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Diggin’ up Bones

I’m back ..” – Ace Frehley

It temporarily wipes the slate clean. Makes you forget old regrets like backing down to Bill Shubin in eighth grade or letting Dave Rios call you ‘fuckface’ in front of Michelle Giacchino at high school scheduling. Erases the times you should have pulled the trigger but didn’t, opens that fistful of cowardly instincts to the wind. Gone are events over which you’ve died a thousand deaths. More substantive missteps vanish too; wasted potential, relationships taking bad left turns and jumping the rail with mangled front axle. Replaces “old” with “upright,” “shy” with “what?” Jackhammers the surrounding cement from your old man’s “place of love” observations and blows the hardened dust helplessly down Seventh Avenue on a cold December day. All bullshit conjured in your fat head salt-grained like instructions whispered from some wannabe county fair hypnotist. This is returning to New York City after a four year absence. This is being thrust into the present.

It’s Friday morning and I’ve gotten here, which is four-fifths the battle. Inertia’s grip clamps down like an Iron Sheik choke-hold when you toss in funerals, pandemics, lockdowns and not having to move. But it goes in both directions, inertia, as a West Village shrink once told me. And then it’s like that pop on a frozen pickle jar right when you think your wrist is going to snap. Pushing past airports and people and $130 Uber rides from JFK, to check-ins and tricky elevator key cards and some trendy Chelsea hotel called “Motto.” Mine’s “it’s like riding a bike,” or maybe falling off one, this city. But, (and this one’s bigger than Adele’s on a super chunky Jif bender) there’s no other like it. So I take the subway to Brooklyn this first morning for breakfast. Because I used to live here and I can, which should cover all things going forward.

Local, Express, Uptown, Downtown. “Any retard can melt cheese,” to quote the great Hank Kingsley. This is all one needs to know about the Metro, about how to navigate a world class city. I depart at Court Street Station, take the elevator up and exit to Montague Street, where Bob Dylan once sensed “revolution in the air.” It’s corned beef hash and eggs over easy I’m sensing at the Grand Canyon Diner, an establishment with menu so large it carries footnotes and citations. A functional diner with booths and competent waiters, something so seemingly simple yet increasingly difficult to find in places outside Brooklyn. Somewhere an early seventies man of modest means can sit for a spell without being hurried and pick up the tab for his older friend if so inclined. Two women past child-bearing years huddle and discuss the conflict in Israel over coffee and toasted bagels. “My niece is Palestinian .. they sent her home from school Wednesday.” Their tone grows hushed and the waiter knows to increase the time between refills. All so extraordinarily ordinary; wouldn’t raise an eyebrow unless you’d lived anywhere else.  I drop my wallet in the gents room on the way out but return to find it laying conspicuously on the mopped floor. I flash it to the owner who’s asked with concern, both of us relieved, and I place my hand on his shoulder before leaving. I used to live here. I belong.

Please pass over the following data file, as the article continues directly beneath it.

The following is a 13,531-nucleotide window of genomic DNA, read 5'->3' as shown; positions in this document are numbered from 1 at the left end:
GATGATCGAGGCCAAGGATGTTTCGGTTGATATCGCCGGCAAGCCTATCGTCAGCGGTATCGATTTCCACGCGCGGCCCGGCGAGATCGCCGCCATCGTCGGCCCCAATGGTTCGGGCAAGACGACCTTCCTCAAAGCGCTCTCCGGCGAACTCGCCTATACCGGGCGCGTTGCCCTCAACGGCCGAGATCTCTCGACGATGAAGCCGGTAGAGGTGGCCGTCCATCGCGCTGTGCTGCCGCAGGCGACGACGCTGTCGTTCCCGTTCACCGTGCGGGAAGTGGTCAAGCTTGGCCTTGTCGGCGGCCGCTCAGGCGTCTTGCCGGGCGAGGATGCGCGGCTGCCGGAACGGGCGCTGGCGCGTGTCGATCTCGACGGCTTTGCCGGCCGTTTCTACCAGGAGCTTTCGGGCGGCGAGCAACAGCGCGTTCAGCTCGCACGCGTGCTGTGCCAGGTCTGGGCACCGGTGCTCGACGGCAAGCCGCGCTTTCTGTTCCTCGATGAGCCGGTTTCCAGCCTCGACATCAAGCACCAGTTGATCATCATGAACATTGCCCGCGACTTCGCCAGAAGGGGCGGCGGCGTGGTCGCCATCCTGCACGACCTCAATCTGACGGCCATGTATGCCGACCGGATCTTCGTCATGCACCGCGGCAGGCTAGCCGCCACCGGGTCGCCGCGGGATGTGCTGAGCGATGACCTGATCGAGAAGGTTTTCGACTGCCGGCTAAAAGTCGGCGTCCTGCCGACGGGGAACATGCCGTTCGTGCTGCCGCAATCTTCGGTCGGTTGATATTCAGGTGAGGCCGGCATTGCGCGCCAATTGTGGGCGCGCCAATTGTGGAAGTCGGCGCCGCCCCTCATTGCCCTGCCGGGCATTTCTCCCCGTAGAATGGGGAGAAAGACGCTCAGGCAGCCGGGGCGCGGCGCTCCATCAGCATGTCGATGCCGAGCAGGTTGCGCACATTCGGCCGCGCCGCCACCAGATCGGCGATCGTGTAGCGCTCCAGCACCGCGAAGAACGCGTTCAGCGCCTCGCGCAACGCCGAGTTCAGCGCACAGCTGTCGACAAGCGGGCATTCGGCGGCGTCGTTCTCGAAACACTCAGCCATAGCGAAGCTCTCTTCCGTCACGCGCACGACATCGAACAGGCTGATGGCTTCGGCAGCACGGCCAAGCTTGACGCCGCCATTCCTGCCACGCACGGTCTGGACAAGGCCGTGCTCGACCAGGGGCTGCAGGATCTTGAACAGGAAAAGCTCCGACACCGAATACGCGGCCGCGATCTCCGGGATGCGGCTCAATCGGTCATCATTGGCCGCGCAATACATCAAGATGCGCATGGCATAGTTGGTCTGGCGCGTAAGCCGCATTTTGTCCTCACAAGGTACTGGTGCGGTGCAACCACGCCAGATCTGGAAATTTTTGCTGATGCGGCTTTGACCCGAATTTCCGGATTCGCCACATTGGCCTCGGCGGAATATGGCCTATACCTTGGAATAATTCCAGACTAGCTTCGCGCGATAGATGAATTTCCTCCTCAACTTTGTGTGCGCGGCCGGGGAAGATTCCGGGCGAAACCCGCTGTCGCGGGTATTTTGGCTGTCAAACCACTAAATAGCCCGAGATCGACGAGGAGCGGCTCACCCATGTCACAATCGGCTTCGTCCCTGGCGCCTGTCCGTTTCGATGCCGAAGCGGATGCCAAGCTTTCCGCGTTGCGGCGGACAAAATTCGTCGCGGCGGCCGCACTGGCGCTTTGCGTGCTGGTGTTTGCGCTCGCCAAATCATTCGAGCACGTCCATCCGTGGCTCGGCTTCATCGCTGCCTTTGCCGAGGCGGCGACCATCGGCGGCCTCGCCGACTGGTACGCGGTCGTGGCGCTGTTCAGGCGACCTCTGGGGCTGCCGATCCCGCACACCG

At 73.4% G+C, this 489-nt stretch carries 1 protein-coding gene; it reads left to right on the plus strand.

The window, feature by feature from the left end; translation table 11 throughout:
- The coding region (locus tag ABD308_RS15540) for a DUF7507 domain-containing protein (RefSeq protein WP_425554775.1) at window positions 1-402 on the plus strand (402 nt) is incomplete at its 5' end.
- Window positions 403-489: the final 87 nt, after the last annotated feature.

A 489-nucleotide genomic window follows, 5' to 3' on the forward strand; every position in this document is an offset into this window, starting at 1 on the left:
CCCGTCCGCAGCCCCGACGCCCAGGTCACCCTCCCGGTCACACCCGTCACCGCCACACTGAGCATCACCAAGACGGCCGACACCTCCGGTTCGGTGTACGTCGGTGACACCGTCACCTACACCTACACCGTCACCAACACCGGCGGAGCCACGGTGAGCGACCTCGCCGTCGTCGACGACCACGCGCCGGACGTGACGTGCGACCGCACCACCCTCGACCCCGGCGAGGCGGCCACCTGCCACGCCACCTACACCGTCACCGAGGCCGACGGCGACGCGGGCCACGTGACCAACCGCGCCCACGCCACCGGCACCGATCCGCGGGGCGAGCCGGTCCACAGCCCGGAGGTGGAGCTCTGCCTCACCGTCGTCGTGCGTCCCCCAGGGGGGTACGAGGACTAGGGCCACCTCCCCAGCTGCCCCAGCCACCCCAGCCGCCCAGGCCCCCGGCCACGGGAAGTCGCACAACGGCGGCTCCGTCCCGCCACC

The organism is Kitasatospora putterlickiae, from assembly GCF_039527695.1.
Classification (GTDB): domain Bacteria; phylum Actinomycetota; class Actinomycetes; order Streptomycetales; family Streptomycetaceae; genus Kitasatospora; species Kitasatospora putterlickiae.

Saturday night and the flashbacks grow stronger, more pronounced. I’m with Mark Street — my original Brooklyn connection and ex San Francisco coworker — at Peter McManus pub, a storied joint conspicuously devoid of morons in red outfits on SantaCon night. We’re talking kids and brothers and drinking and agoraphobia .. hitting on all the highlights. Then it’s a short trot uptown to an actual Saturday night Christmas party, Street joining me despite aforementioned subject matter. More of my past crashing back in living color. But it’s good, festive even, and good to be remembered. Alli and Nicole karaoking “Let’s Give Them Something to Talk About.” “When are you girls going to grow up?” I ask to bursts of ironic laughter. I slip back to the Motto before things get out of hand, a stately older gentleman who knows how to get when the getting’s good. You can bask in the middle of New York’s electric charge or just sit with it all playing out thirty-nine stories below the hotel glass, as my dad loved to do, coming here. It’s all good; all New York.

A kind of heavy sadness overtakes me leaving here. This is the price you pay, shaking inertia’s tree. The ride to JFK departing always feels different than arriving when you no longer live here. Back home it’s suburban-dead and quiet, too. “Wherever You Go, There You Are.” So read the bumper sticker on George Stratton’s Volvo, a stern junior high teacher who liked to warn about the evils of dope, of not growing up. He’s dead now too, I’m guessing. Just like Greenbrae, California on a Monday night. But New York City most certainly is not, and that’s a good thing to know.

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